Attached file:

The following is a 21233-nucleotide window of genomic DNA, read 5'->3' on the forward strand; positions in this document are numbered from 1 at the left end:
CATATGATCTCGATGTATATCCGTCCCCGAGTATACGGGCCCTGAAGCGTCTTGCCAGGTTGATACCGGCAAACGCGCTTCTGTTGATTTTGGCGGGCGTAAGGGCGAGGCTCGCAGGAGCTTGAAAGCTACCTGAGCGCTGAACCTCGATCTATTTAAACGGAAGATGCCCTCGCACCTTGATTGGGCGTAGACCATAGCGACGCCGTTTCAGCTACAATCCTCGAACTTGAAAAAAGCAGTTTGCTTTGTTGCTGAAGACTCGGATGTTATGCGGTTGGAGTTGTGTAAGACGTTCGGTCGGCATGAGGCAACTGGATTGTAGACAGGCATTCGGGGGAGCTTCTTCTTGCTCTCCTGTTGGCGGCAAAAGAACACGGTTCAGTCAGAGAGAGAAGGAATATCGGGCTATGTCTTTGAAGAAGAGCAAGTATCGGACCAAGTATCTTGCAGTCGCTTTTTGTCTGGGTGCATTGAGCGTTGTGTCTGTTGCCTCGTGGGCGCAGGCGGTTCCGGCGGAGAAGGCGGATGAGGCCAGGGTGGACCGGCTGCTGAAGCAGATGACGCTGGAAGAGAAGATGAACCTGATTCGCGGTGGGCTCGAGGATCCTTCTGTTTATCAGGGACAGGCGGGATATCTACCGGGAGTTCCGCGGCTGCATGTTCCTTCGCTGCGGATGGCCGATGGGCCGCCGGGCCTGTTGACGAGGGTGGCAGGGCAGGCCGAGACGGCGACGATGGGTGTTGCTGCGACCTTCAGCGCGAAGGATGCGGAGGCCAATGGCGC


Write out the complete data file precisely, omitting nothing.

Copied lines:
The following is a 21233-nucleotide window of genomic DNA, read 5'->3' on the forward strand; positions in this document are numbered from 1 at the left end:
CATATGATCTCGATGTATATCCGTCCCCGAGTATACGGGCCCTGAAGCGTCTTGCCAGGTTGATACCGGCAAACGCGCTTCTGTTGATTTTGGCGGGCGTAAGGGCGAGGCTCGCAGGAGCTTGAAAGCTACCTGAGCGCTGAACCTCGATCTATTTAAACGGAAGATGCCCTCGCACCTTGATTGGGCGTAGACCATAGCGACGCCGTTTCAGCTACAATCCTCGAACTTGAAAAAAGCAGTTTGCTTTGTTGCTGAAGACTCGGATGTTATGCGGTTGGAGTTGTGTAAGACGTTCGGTCGGCATGAGGCAACTGGATTGTAGACAGGCATTCGGGGGAGCTTCTTCTTGCTCTCCTGTTGGCGGCAAAAGAACACGGTTCAGTCAGAGAGAGAAGGAATATCGGGCTATGTCTTTGAAGAAGAGCAAGTATCGGACCAAGTATCTTGCAGTCGCTTTTTGTCTGGGTGCATTGAGCGTTGTGTCTGTTGCCTCGTGGGCGCAGGCGGTTCCGGCGGAGAAGGCGGATGAGGCCAGGGTGGACCGGCTGCTGAAGCAGATGACGCTGGAAGAGAAGATGAACCTGATTCGCGGTGGGCTCGAGGATCCTTCTGTTTATCAGGGACAGGCGGGATATCTACCGGGAGTTCCGCGGCTGCATGTTCCTTCGCTGCGGATGGCCGATGGGCCGCCGGGCCTGTTGACGAGGGTGGCAGGGCAGGCCGAGACGGCGACGATGGGTGTTGCTGCGACCTTCAGCGCGAAGGATGCGGAGGCCAATGGCGC